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- September 1998 edition of the Naval Historical Review (all rights reserved)
Named for his uncle, the famous Australian cricketer Victor Trumper, Admiral Sir Victor Smith, who has died in Canberra at the age of 85, was the first RAN officer to be made admiral and is fondly remembered as the “Father of the Fleet Air Arm”.
Victor Alfred Trumper Smith was born in Chatswood and entered the Royal Australian Naval College at Jervis Bay in 1927. On completion of his training as a junior officer he undertook an observer’s flying course in England and so started his long involvement with naval aviation.
The outbreak of World War II saw Lieutenant Smith flying in Swordfish aircraft from the Royal Navy aircraft carrier “Ark Royal”. In 1940 he commanded a flight of six Swordfish in an attack on the German battleship Scharnhorst and its escorts. Two aircrafts were lost and Smith was mentioned in dispatches for his part in the attack.
In 1941 “Ark Royal” was deployed in the Mediterranean and twice Smith and his pilot had to be rescued by a destroyer after being shot down. Later that year “Ark Royal” was torpedoed and sunk. For his outstanding service in the carrier Smith was awarded the Distinguished Service Cross.
He returned to Australia in February 1942 and joined HMAS Canberra and was on board when that ship was sunk in the Battle of Savo Island in August 1942. He returned to England and served in an escort carrier before joining the planning staff for the D-Day landings in Normandy.
Lieutenant Commander Smith returned to Australia in 1944 to help plan the postwar RAN. Smith was the staff officer responsible for implementing the naval aviation plan, which included the acquisition of two aircraft carriers. His association with the RAN Fleet Air Arm continued up to the time of his death.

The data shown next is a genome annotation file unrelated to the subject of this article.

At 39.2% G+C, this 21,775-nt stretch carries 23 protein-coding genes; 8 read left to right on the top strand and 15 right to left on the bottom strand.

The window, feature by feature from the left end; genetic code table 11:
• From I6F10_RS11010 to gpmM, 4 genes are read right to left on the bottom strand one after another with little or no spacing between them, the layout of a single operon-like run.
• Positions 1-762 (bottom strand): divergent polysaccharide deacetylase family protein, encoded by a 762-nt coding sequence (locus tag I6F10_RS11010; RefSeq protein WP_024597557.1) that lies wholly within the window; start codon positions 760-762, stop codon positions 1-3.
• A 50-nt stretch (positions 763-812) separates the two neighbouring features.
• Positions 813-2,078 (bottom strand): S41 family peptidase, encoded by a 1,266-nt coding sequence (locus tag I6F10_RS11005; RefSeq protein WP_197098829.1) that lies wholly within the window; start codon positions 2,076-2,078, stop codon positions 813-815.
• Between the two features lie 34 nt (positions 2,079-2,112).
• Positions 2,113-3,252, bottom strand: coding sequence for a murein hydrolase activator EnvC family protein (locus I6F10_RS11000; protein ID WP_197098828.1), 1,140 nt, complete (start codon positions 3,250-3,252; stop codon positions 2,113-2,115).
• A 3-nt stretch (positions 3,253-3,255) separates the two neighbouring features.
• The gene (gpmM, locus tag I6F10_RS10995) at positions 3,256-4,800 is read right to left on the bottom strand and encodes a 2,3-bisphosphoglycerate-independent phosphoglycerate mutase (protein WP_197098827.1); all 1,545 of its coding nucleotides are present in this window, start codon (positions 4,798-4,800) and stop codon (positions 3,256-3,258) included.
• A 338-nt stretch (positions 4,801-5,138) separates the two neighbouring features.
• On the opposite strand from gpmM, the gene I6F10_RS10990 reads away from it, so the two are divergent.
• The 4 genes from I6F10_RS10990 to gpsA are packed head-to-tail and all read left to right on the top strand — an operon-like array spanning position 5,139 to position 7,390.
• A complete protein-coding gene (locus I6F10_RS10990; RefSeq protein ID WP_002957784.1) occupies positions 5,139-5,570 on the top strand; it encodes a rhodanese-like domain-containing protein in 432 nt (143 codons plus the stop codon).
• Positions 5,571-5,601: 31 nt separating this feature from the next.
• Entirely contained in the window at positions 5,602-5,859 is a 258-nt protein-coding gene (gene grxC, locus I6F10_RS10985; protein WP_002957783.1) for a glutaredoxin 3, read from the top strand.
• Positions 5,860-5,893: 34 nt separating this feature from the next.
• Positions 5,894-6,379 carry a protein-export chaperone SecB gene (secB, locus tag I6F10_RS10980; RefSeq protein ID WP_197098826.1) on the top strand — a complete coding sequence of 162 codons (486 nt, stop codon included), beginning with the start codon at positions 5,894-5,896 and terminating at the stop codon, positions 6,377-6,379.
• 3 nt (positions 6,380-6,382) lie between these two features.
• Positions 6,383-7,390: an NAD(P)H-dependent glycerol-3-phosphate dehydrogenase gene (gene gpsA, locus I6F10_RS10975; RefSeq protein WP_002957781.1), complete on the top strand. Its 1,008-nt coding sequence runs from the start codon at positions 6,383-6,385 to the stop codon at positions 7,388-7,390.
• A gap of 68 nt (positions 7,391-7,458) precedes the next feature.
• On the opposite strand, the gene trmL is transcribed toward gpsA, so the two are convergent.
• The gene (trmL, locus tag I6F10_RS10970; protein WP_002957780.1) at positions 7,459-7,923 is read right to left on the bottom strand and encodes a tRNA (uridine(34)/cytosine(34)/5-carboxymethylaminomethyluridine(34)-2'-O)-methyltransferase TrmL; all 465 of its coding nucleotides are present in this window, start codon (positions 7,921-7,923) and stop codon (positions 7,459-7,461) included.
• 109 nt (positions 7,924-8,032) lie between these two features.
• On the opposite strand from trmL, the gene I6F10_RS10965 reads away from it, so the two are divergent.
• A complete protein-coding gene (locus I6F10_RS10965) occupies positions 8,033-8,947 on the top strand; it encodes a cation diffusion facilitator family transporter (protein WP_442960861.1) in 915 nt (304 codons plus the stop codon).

After promotion to commander he continued to serve in naval aviation billets and was the executive officer of HMAS Sydney during the ship’s deployment in the Korean War. As a captain he commanded the frigates Quadrant and Queenborough, the naval air station at Nowra and the aircraft carrier HMAS Melbourne.
Promoted to Rear Admiral in 1962, Smith held a number of senior positions, including Flag Officer Commanding the Australian Fleet and Deputy Chief of the Naval Staff.
In 1968 he was promoted to Vice-Admiral and took up his appointment as Chief of the Naval Staff. The following years were difficult ones for the RAN, which in addition to the usual challenges faced many heartaches from the conflict in Vietnam and the collision between “Melbourne” and USS Frank E. Evans.
In November 1970, Sir Victor Smith was promoted to Admiral, the first RAN officer to attain that rank, and was appointed Chairman of the Chiefs of Staff Committee, the equivalent of today’s Commander of the Defence Force.
In the early 1970s the defence forces were confronted with a number of problems including the withdrawal from Vietnam, the demise of SEATO, and the reorganisation of the Department of Defence. Smith provided strong leadership in the successful resolution of these matters.
He will be remembered as a leader who cared about people, in particular his men and their families. His bravery and his dedication to duty cannot be faulted. He was loyal to his country, the service and his family. He always inspired and expected the very highest of standards.
Smith is survived by his wife Nanette, and sons Michael, Mark and Piers.
(The Sydney Morning Herald Wednesday, 15th July 1998)